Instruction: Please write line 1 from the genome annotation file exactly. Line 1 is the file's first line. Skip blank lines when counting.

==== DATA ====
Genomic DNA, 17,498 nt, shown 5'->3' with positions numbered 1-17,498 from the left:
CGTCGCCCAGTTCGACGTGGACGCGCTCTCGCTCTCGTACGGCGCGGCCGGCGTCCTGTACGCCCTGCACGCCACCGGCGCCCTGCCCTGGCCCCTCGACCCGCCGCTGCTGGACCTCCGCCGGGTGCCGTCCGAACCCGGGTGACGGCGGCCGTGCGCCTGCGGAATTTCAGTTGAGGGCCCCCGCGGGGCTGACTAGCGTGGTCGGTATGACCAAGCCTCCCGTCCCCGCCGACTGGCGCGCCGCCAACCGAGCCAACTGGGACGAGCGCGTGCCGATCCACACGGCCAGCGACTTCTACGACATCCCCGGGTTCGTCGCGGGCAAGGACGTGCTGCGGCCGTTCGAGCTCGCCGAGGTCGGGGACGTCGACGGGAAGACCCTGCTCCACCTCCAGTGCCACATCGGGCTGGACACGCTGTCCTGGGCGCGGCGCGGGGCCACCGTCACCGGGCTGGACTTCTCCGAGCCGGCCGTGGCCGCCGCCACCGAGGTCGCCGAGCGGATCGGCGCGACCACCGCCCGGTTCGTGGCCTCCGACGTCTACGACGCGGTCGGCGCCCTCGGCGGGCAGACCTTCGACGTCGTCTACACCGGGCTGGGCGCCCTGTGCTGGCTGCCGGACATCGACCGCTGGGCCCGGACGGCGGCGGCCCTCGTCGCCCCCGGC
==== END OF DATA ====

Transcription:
Genomic DNA, 17,498 nt, shown 5'->3' with positions numbered 1-17,498 from the left: